bee plant poster

bee_apron_600x600

“Franksgiving” – The First “Thanksgiving Versus Shopping” Controversy

The controversial decision by some stores to stay open on Thanksgiving is not the first time holiday shopping has caused a Thanksgiving brouhaha. In fact the one in 1939 was MUCH worse!

franksgiving

In late October of 1939, President Franklin D. Roosevelt moved Thanksgiving up one week, believing that doing so would help bolster retail sales during one of the final years of the Great Depression. This led to much upheaval and protest, causing some to facetiously rename the holiday Franksgiving.

In August 1939, Lew Hahn, general manager of the Retail Dry Goods Association, warned Secretary of Commerce Harry Hopkins that the late calendar date of Thanksgiving that year (November 30) could possibly have an adverse effect on retail sales. At the time, it was considered bad form for retailers to display Christmas decorations or have “Christmas” sales before the celebration of Thanksgiving.

In keeping with a custom begun by Lincoln in 1863, U.S. Presidents had declared a general day of thanksgiving to be observed on the last Thursday in November. In late October of 1939, President Roosevelt decided to deviate from this custom and declare November 23, the second-to-last Thursday, as Thanksgiving that year.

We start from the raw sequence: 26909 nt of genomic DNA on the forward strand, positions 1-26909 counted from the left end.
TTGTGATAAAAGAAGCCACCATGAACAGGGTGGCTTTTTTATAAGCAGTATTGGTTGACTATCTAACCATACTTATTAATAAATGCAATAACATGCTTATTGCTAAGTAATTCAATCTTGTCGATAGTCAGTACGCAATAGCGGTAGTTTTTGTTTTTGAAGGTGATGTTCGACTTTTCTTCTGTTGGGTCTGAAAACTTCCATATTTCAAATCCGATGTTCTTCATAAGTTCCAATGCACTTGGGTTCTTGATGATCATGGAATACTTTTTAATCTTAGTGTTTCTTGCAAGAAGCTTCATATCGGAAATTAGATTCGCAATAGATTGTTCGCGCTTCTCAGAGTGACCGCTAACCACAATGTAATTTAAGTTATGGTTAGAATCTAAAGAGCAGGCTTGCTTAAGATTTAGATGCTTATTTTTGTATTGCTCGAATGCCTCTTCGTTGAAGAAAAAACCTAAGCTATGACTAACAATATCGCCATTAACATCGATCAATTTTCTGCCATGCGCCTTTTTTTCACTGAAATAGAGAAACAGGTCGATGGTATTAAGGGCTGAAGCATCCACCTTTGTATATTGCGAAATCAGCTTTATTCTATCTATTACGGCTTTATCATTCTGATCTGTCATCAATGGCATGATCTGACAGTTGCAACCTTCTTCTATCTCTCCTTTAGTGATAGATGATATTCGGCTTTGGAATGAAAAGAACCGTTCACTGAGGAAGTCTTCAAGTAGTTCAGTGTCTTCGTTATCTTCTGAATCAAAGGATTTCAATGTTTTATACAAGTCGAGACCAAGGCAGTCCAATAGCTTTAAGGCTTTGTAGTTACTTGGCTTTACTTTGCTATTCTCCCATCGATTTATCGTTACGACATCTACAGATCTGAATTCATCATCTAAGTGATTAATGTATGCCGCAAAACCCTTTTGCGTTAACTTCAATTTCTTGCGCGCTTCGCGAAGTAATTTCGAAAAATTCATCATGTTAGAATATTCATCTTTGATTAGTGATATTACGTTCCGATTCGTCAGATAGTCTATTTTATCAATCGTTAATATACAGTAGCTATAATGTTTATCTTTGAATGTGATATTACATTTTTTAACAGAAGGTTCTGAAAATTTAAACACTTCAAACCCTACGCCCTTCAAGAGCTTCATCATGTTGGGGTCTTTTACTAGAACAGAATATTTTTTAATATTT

The short-notice change in dates affected the holiday plans of millions of Americans. For example, many college football teams routinely ended their seasons with rivalry games on Thanksgiving, and had scheduled them that year for the last day in November; some athletic conferences had rules permitting games only through the Saturday following Thanksgiving. If the date were changed, many of these teams would play their games for empty stadiums or not at all. The change also caused problems for college registrars, schedulers, and calendar makers.

A late 1939 Gallup poll indicated that Democrats favored the switch 52% to 48% while Republicans opposed it 79% to 21%, and that Americans overall opposed the change 62% to 38%.

FDR’s declaration was not binding on the states, and each state government could independently determine when to cancel work for state (and in some cases, municipal) employees. Twenty-three states’ governments and the District of Columbia recognized the non-traditional date, twenty-two states preserved the traditional date on November 30, and the remaining three – Colorado, Mississippi, and Texas – gave holidays in both weeks.

In 1940, 32 states’ governments and the District of Columbia observed the earlier date on November 21, while 16 states chose what some were calling the “Republican” Thanksgiving on the 28th.